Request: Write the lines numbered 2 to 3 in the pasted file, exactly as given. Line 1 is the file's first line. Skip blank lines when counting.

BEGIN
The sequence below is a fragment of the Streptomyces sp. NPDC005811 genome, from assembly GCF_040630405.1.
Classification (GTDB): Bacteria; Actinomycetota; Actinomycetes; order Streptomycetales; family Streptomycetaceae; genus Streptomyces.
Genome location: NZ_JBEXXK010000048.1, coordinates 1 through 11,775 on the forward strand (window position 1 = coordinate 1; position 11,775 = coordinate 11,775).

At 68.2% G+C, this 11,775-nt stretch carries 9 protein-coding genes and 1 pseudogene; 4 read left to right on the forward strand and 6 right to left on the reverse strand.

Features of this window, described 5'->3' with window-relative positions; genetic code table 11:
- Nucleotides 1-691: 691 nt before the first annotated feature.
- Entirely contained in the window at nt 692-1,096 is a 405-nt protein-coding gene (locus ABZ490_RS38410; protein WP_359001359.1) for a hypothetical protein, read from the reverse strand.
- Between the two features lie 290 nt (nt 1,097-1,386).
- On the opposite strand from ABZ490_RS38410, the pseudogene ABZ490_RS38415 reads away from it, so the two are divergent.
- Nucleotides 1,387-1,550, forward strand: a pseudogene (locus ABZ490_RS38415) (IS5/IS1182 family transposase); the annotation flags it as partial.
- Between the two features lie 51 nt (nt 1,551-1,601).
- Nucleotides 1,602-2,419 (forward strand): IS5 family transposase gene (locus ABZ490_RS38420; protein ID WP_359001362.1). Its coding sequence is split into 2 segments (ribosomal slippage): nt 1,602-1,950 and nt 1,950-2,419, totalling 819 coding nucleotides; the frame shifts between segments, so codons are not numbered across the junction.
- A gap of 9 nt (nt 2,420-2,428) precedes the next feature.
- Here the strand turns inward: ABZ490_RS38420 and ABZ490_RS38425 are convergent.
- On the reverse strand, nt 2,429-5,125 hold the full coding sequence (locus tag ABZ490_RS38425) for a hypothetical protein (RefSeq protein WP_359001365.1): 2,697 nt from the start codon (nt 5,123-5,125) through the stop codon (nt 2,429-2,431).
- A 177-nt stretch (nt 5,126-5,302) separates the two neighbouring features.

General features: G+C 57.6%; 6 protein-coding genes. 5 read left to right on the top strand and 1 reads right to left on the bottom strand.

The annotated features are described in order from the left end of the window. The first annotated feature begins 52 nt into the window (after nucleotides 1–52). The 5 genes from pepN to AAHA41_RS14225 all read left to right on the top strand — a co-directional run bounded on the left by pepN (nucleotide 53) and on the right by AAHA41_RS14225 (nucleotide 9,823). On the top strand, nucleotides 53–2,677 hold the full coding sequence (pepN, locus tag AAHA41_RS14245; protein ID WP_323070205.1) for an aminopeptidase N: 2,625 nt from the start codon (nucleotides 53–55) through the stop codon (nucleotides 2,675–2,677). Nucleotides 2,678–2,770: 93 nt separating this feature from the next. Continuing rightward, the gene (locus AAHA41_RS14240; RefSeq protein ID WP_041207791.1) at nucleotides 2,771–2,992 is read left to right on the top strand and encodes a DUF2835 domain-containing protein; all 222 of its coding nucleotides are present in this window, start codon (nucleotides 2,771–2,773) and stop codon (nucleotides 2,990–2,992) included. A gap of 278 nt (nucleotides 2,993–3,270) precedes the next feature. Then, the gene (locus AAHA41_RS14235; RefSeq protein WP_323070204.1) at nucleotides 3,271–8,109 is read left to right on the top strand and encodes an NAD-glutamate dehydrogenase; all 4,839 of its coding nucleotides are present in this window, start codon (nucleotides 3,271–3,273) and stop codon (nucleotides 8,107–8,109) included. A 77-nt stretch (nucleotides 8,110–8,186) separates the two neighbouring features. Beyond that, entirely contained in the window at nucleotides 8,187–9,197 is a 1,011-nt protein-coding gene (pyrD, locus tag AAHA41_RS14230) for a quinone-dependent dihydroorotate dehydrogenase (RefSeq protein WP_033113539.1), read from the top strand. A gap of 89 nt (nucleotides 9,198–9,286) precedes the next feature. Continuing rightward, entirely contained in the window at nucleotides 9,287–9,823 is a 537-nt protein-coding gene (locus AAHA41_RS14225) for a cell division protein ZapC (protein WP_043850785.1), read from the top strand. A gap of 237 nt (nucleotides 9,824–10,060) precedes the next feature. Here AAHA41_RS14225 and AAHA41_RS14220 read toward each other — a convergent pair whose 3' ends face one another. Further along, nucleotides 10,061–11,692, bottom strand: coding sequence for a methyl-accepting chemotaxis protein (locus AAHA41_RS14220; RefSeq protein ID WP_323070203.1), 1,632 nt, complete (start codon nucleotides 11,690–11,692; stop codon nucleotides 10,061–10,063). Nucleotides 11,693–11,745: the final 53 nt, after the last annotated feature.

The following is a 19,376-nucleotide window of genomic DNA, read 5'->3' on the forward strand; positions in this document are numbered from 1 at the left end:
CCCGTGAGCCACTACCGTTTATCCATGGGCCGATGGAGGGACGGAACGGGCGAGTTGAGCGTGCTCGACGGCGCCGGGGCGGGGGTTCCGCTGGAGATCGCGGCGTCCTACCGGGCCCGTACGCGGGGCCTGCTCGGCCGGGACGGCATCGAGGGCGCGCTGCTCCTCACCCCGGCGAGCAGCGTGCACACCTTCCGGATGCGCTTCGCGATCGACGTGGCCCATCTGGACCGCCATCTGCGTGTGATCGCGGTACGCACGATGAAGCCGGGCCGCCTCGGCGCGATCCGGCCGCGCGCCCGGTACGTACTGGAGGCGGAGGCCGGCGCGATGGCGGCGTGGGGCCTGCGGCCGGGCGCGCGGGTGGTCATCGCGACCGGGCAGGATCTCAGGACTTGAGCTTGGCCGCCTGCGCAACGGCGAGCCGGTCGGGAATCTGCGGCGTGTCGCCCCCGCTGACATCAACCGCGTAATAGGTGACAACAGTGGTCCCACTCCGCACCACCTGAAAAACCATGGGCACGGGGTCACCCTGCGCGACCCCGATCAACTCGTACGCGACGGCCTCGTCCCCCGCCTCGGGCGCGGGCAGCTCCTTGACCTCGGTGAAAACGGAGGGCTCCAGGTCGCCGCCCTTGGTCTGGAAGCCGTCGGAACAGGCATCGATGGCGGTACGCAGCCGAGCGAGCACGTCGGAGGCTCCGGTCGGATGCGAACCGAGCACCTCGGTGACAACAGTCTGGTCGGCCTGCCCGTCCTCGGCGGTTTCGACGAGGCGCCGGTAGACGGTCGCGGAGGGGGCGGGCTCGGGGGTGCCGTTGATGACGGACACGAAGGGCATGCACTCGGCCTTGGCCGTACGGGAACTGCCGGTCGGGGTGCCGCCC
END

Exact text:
Classification (GTDB): Bacteria; Actinomycetota; Actinomycetes; order Streptomycetales; family Streptomycetaceae; genus Streptomyces.
Genome location: NZ_JBEXXK010000048.1, coordinates 1 through 11,775 on the forward strand (window position 1 = coordinate 1; position 11,775 = coordinate 11,775).